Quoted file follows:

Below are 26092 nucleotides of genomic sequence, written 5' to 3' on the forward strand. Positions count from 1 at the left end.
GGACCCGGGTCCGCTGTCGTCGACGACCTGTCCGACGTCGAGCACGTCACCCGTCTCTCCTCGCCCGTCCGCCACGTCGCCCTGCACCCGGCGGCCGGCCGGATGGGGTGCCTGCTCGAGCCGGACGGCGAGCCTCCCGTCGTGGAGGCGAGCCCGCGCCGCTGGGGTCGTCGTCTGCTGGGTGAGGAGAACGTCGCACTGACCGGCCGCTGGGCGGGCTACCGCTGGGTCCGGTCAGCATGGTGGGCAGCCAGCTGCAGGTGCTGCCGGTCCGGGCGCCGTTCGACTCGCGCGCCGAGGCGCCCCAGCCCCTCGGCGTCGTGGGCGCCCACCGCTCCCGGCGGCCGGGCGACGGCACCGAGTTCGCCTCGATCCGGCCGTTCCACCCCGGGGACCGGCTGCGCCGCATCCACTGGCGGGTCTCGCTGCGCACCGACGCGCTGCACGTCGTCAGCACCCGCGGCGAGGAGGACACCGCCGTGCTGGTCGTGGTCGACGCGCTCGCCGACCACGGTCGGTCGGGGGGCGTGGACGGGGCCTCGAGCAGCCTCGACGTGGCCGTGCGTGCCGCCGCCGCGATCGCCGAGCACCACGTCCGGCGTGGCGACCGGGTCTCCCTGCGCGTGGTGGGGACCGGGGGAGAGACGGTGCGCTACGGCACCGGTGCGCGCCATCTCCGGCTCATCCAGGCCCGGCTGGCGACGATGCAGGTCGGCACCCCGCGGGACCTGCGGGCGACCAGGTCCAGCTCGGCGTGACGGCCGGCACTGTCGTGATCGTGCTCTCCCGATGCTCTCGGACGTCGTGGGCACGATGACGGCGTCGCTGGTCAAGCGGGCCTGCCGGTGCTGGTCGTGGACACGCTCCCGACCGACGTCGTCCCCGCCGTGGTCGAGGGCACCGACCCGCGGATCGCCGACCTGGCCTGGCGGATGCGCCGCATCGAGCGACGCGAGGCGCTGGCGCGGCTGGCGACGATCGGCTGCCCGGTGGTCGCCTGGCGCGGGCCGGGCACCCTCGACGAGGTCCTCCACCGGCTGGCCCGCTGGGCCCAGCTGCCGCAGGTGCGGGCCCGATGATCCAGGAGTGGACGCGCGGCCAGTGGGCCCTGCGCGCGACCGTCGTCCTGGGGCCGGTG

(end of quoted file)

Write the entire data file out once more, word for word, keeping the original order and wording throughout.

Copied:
Below are 26092 nucleotides of genomic sequence, written 5' to 3' on the forward strand. Positions count from 1 at the left end.
GGACCCGGGTCCGCTGTCGTCGACGACCTGTCCGACGTCGAGCACGTCACCCGTCTCTCCTCGCCCGTCCGCCACGTCGCCCTGCACCCGGCGGCCGGCCGGATGGGGTGCCTGCTCGAGCCGGACGGCGAGCCTCCCGTCGTGGAGGCGAGCCCGCGCCGCTGGGGTCGTCGTCTGCTGGGTGAGGAGAACGTCGCACTGACCGGCCGCTGGGCGGGCTACCGCTGGGTCCGGTCAGCATGGTGGGCAGCCAGCTGCAGGTGCTGCCGGTCCGGGCGCCGTTCGACTCGCGCGCCGAGGCGCCCCAGCCCCTCGGCGTCGTGGGCGCCCACCGCTCCCGGCGGCCGGGCGACGGCACCGAGTTCGCCTCGATCCGGCCGTTCCACCCCGGGGACCGGCTGCGCCGCATCCACTGGCGGGTCTCGCTGCGCACCGACGCGCTGCACGTCGTCAGCACCCGCGGCGAGGAGGACACCGCCGTGCTGGTCGTGGTCGACGCGCTCGCCGACCACGGTCGGTCGGGGGGCGTGGACGGGGCCTCGAGCAGCCTCGACGTGGCCGTGCGTGCCGCCGCCGCGATCGCCGAGCACCACGTCCGGCGTGGCGACCGGGTCTCCCTGCGCGTGGTGGGGACCGGGGGAGAGACGGTGCGCTACGGCACCGGTGCGCGCCATCTCCGGCTCATCCAGGCCCGGCTGGCGACGATGCAGGTCGGCACCCCGCGGGACCTGCGGGCGACCAGGTCCAGCTCGGCGTGACGGCCGGCACTGTCGTGATCGTGCTCTCCCGATGCTCTCGGACGTCGTGGGCACGATGACGGCGTCGCTGGTCAAGCGGGCCTGCCGGTGCTGGTCGTGGACACGCTCCCGACCGACGTCGTCCCCGCCGTGGTCGAGGGCACCGACCCGCGGATCGCCGACCTGGCCTGGCGGATGCGCCGCATCGAGCGACGCGAGGCGCTGGCGCGGCTGGCGACGATCGGCTGCCCGGTGGTCGCCTGGCGCGGGCCGGGCACCCTCGACGAGGTCCTCCACCGGCTGGCCCGCTGGGCCCAGCTGCCGCAGGTGCGGGCCCGATGATCCAGGAGTGGACGCGCGGCCAGTGGGCCCTGCGCGCGACCGTCGTCCTGGGGCCGGTG